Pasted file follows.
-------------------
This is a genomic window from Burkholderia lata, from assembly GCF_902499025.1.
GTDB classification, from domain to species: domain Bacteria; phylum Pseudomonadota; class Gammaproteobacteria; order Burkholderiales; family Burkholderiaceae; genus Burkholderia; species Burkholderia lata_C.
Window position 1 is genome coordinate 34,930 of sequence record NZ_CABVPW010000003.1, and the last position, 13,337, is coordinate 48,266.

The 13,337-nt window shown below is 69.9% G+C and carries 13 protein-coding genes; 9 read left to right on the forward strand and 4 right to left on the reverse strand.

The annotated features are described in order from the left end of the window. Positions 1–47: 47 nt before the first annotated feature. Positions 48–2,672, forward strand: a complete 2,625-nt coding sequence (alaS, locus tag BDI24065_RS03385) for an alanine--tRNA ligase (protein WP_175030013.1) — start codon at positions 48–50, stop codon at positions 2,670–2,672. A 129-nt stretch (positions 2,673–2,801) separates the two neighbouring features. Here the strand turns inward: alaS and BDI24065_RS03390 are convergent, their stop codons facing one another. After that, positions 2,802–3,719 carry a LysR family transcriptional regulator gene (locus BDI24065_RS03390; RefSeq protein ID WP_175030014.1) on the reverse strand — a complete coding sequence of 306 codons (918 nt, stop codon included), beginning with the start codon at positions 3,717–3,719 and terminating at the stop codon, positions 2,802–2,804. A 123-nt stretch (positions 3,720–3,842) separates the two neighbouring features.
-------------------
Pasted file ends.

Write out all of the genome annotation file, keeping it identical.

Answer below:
This is a genomic window from Burkholderia lata, from assembly GCF_902499025.1.
GTDB classification, from domain to species: domain Bacteria; phylum Pseudomonadota; class Gammaproteobacteria; order Burkholderiales; family Burkholderiaceae; genus Burkholderia; species Burkholderia lata_C.
Window position 1 is genome coordinate 34,930 of sequence record NZ_CABVPW010000003.1, and the last position, 13,337, is coordinate 48,266.

The 13,337-nt window shown below is 69.9% G+C and carries 13 protein-coding genes; 9 read left to right on the forward strand and 4 right to left on the reverse strand.

The annotated features are described in order from the left end of the window. Positions 1–47: 47 nt before the first annotated feature. Positions 48–2,672, forward strand: a complete 2,625-nt coding sequence (alaS, locus tag BDI24065_RS03385) for an alanine--tRNA ligase (protein WP_175030013.1) — start codon at positions 48–50, stop codon at positions 2,670–2,672. A 129-nt stretch (positions 2,673–2,801) separates the two neighbouring features. Here the strand turns inward: alaS and BDI24065_RS03390 are convergent, their stop codons facing one another. After that, positions 2,802–3,719 carry a LysR family transcriptional regulator gene (locus BDI24065_RS03390; RefSeq protein ID WP_175030014.1) on the reverse strand — a complete coding sequence of 306 codons (918 nt, stop codon included), beginning with the start codon at positions 3,717–3,719 and terminating at the stop codon, positions 2,802–2,804. A 123-nt stretch (positions 3,720–3,842) separates the two neighbouring features.